Together, they finished, “I hope the kid can fight.”

“Funny. My Dad said the same thing.”

“You know, Jesse is pretty unisex.”  Mom took a squash from Dad’s arms and rinsed it at the sink.

“You’re right,” he said.  “It’s settled then. Jesse Bishop for a girl, Jesse Bishop for a boy.”

Mom removed the squash from the sink. “Let’s have some lunch to celebrate.” She began slicing the vegetable, starting with its tender head.

read to be read at yeahwrite.me

About jesterqueen:
Jessie Powell is the Jester Queen. She likes to tell you about her dog, her kids, her fiction, and her blog, but not necessarily in that order.

Comments

Because it’s my name — 37 Comments

  1. Okrablossom Jubilee.

    The possibilities are endless. And also? ” Silver is too ostentatious, but nobody really associates ‘jubilee’ with hauteur.”

    That is amazing.
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  2. You had hippy parents? Okrablossom Jubilee? Can I call you Blossom or Jubilee from now on? You’re so lucky – you know how jealous I am of Jessie. I got Marie. Ta-daaa! My parents’ conversation was probably something like this:
    Doc – It’s a girl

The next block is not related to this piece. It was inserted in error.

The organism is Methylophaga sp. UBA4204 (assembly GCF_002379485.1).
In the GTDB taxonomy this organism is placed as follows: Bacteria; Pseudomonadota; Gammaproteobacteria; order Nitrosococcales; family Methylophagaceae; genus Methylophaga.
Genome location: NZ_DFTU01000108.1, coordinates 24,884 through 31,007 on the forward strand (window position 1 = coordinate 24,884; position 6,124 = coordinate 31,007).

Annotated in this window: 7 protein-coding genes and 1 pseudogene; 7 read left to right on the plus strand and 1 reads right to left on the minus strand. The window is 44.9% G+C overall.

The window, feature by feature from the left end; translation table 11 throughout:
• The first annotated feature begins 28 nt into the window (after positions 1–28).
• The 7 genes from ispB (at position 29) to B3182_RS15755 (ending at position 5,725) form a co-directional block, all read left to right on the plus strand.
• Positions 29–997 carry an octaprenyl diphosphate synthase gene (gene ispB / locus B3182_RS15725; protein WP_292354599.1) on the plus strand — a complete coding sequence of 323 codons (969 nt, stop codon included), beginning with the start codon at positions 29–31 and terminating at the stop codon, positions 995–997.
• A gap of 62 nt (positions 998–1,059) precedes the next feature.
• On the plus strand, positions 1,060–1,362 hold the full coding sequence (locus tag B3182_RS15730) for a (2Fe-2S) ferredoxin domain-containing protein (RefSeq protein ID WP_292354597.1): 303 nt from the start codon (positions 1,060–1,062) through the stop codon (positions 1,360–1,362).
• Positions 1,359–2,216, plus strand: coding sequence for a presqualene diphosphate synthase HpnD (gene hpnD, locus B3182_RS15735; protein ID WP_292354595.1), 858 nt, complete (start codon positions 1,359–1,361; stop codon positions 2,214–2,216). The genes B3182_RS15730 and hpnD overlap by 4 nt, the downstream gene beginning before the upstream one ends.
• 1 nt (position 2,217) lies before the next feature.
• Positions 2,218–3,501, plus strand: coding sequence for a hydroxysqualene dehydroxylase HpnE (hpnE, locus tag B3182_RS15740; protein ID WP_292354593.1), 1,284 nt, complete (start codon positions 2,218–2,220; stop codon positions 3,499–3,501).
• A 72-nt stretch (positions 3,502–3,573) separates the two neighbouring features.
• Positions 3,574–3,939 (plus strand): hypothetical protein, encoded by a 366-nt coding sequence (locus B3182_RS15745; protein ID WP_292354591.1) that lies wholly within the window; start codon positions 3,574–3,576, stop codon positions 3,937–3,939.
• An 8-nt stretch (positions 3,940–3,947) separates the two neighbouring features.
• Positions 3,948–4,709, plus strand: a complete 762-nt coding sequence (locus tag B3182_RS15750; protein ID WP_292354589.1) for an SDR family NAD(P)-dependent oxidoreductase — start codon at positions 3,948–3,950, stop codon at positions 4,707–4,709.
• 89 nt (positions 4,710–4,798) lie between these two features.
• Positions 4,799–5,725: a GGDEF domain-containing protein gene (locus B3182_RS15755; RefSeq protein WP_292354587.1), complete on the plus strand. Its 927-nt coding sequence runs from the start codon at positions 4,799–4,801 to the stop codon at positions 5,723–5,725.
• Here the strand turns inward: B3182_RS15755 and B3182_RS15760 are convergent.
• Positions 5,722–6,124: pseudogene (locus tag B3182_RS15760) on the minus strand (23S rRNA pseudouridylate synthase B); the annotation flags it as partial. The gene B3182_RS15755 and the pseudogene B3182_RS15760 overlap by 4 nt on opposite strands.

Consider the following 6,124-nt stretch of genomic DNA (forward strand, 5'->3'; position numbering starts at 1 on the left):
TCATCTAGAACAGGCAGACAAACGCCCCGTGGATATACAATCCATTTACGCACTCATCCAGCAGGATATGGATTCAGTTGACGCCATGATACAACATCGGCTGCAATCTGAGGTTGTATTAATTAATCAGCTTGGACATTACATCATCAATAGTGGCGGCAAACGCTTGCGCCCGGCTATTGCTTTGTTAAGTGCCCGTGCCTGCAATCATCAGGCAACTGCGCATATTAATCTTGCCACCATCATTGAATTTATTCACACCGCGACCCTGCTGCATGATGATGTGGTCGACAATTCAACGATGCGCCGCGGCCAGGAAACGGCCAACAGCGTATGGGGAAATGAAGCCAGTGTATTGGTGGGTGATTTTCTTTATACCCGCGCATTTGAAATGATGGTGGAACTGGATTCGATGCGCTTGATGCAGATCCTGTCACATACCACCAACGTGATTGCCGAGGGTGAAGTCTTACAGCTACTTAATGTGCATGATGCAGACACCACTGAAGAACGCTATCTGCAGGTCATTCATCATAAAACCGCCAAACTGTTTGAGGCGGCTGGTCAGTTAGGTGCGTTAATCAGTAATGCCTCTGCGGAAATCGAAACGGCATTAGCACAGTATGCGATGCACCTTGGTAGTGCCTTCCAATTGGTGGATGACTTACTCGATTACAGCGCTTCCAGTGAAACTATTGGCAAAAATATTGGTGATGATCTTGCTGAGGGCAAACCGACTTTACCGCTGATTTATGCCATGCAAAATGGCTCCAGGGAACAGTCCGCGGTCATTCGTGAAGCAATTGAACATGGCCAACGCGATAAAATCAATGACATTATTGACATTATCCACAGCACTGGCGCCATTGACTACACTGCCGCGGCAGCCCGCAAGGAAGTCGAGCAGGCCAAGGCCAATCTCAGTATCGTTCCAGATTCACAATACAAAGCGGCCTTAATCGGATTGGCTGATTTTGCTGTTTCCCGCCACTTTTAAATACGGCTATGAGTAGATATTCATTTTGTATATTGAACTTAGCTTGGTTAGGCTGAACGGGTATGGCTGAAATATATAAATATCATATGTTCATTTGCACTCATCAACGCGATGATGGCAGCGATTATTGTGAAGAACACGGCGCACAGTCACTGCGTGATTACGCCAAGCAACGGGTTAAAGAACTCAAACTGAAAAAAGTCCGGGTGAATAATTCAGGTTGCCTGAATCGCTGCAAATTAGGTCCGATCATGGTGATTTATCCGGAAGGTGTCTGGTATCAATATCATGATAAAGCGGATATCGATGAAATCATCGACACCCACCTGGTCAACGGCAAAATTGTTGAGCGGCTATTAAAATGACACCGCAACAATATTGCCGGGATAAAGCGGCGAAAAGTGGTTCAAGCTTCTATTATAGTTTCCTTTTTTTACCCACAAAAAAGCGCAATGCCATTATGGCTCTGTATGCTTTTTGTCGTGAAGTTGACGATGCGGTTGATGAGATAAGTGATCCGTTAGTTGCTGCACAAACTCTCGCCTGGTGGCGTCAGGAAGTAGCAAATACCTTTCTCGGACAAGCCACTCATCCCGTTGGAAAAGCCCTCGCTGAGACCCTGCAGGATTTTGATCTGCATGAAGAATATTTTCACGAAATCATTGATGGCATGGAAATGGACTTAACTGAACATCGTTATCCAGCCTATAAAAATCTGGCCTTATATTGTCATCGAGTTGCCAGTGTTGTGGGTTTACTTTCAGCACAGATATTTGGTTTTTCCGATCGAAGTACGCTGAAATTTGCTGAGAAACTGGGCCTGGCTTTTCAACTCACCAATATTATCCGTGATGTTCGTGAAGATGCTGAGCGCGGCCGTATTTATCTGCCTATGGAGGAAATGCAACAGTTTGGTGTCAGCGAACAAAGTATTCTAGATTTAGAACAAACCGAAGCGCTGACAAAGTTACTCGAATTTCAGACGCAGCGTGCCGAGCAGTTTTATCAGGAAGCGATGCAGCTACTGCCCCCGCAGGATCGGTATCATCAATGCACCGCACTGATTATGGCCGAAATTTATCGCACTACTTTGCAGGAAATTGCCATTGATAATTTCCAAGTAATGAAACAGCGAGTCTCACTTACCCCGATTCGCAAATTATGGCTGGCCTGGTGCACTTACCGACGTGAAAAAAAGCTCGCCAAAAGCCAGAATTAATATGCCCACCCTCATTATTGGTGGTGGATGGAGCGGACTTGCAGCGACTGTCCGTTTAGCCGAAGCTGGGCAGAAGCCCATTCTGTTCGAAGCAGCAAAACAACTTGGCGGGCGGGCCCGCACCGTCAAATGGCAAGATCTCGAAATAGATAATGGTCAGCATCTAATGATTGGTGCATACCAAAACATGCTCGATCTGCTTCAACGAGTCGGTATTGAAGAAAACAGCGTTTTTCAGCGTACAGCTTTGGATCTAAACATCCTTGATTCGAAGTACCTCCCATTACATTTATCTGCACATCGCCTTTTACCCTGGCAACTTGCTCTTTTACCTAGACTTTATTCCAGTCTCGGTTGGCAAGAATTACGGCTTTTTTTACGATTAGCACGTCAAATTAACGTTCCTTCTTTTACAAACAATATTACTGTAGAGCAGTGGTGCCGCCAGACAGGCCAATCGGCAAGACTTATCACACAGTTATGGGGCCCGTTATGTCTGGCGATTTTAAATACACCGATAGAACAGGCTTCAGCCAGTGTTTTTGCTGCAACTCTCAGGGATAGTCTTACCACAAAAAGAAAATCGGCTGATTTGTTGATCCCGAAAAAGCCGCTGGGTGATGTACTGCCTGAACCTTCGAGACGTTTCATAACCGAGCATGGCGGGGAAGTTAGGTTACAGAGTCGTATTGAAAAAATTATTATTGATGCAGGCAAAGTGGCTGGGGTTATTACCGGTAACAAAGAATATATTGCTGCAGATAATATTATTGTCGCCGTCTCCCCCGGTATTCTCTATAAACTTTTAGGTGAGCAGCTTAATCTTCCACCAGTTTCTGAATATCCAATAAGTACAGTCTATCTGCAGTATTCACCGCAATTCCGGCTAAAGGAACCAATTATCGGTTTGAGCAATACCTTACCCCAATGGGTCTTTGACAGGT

Mom – Again?
    Dad – A FOURTH daughter? How will I ever survive
    Mom – I can’t think of another girl’s name
    Dad – How about Marie
    Mom – But all our daughters already have Marie in their names
    Dad – Then it’s settled.

    At least at derby I get to be Marr Bulls.Nobody even knows my legal name.
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  3. Oh wow… you dodged a real bullet there. My mom was one of those people who had my name picked out for a decade before having kids. I moan about having an alternate spelling for my name (I have to spell it aloud every darn day), but am so glad it’s not a name living out in left field.
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  4. I think Jesse might be easier to live with, Okrablossom might have been a little too different at school. And my parents were going to call me Edward. They just didn’t have enough imagination obviously! 🙂